Welcome back to another month of the RAD Reading Challenge, RPL style! If you missed my prior posts, you can find them all linked at the bottom of this post.
In month three of a RAD Reading Challenge, Rachel has prompted us to read a book with a one-word title. Just like last month, there were lots of options to choose from! I chose to read Pride by Ibi Zoboi. I actually own this book and it has been sitting on my bookshelf at home for at least a year. I originally picked it up because I read American Street by Ibi Zoboi and absolutely loved it, so I thought I’d give this one a try.
Pride, by Ibi Zoboi, is a retelling of the classic Pride and Prejudice by Jane Austen. Full disclosure: I took a seminar class on Austen as an English major in college and studied the original work in depth; however, I remember very little of it. So, when I started reading Pride, I went in with a clear mind and no expectations. While reading the story, Zoboi was able to jog my memory about the basic premise of Pride and Prejudice, but Zoboi’s retelling is so strong and so unique that it stands well on it’s own.
In this retelling, Zuri Benitez is the star. One of five sisters living in a suburb of Brooklyn, Haitian-Dominican Zuri is filled with pride for her family, her neighborhood, and her community. Not surprisingly, she is concerned by the rapid gentrification of her neighborhood and is immediately skeptical of the rich Black family that moves in across the street. What follows is a smart, witty, emotional exploration of race, class, culture, and young love.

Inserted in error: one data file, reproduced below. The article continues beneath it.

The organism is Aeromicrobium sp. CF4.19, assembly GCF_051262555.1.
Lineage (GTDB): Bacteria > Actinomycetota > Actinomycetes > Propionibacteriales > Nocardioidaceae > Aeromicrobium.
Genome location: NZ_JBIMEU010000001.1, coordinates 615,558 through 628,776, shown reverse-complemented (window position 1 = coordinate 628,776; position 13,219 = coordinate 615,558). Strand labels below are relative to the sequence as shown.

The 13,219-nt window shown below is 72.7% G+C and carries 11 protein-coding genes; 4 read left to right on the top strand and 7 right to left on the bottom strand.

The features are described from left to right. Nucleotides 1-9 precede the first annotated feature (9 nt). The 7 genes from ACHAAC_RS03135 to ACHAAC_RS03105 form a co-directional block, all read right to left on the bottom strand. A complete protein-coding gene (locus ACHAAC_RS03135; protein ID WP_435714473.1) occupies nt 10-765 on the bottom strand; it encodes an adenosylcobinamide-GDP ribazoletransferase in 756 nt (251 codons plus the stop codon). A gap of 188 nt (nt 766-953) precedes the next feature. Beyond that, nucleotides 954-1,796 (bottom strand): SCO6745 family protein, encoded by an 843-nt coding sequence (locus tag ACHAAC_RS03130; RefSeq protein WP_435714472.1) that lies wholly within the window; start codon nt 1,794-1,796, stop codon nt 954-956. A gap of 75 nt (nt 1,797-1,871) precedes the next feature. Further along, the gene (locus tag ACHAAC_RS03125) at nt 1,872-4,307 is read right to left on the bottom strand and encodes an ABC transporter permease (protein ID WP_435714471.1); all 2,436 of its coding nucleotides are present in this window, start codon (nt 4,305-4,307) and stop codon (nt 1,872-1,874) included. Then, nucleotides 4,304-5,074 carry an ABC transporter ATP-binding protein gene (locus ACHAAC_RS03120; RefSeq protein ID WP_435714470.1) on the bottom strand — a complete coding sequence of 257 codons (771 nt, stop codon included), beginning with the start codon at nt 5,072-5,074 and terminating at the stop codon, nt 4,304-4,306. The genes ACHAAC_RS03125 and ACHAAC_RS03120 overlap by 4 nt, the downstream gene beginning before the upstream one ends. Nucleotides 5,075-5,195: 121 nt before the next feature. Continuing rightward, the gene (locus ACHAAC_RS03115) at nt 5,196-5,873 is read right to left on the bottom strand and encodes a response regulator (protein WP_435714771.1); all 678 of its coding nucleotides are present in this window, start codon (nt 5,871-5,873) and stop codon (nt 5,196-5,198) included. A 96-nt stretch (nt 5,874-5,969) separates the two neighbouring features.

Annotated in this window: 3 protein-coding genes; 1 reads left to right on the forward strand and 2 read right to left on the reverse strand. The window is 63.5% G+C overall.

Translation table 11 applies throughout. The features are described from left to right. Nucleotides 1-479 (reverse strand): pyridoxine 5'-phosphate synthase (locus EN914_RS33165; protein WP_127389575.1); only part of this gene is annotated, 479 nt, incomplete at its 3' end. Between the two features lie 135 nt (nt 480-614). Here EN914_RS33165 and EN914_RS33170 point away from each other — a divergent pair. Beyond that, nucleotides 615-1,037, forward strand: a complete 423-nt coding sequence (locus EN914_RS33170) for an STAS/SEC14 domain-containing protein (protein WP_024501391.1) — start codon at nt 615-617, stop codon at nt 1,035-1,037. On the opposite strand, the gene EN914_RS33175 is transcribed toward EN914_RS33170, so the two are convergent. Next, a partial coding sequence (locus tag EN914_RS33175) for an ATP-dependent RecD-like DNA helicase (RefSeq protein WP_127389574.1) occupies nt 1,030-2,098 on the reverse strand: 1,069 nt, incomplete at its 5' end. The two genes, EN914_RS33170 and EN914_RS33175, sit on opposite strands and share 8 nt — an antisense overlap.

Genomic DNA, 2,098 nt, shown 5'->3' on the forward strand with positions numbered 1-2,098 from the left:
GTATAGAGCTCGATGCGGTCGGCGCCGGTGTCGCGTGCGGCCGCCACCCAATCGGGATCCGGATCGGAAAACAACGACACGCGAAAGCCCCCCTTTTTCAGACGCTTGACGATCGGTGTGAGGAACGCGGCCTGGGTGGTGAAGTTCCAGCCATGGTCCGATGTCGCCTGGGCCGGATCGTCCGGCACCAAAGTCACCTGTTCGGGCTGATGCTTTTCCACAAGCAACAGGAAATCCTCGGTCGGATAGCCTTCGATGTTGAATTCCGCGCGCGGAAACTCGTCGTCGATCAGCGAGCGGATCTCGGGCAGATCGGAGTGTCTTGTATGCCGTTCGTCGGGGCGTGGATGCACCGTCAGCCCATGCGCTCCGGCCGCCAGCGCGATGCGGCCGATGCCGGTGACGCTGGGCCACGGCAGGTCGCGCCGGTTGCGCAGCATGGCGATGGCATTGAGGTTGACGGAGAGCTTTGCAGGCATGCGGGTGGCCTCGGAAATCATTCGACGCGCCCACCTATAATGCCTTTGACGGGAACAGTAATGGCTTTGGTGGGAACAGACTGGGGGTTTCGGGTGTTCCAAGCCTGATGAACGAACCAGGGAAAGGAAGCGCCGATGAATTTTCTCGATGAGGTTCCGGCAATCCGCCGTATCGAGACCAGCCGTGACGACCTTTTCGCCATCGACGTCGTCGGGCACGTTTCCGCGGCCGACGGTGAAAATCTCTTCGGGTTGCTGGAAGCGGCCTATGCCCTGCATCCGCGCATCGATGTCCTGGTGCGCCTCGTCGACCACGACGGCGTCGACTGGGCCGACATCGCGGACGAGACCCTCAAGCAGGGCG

What I loved most about this book is Zuri. She is an insightful, prideful, and passionate young woman whose words (often in the form of poetry) cut to the heart of the matter. Throughout the story, Zuri never shies away from questioning what is commonly assumed, and helps other characters in the book to grow as well. This was truly a modern take on an old classic that I think is more approachable and interesting for the teen reader. Definitely worth the read!
Not into retellings? Looking for something different to satisfy this challenge prompt? Here are a few more suggestions of great YA books with one-word titles:
Legend by Marie Lu
Graceling by Kristin Cashore
Overturned by Lamar Giles
Flygirl by Sherri L. Smith
Birthday by Meredith Russo
Looking for more one-word title recommendations for this prompt? Head on over to Rachel’s blog and check out the one-word titles she recommends for teens and adults!
If you missed any of the previous RAD Reading Challenge blog posts, check them out here:
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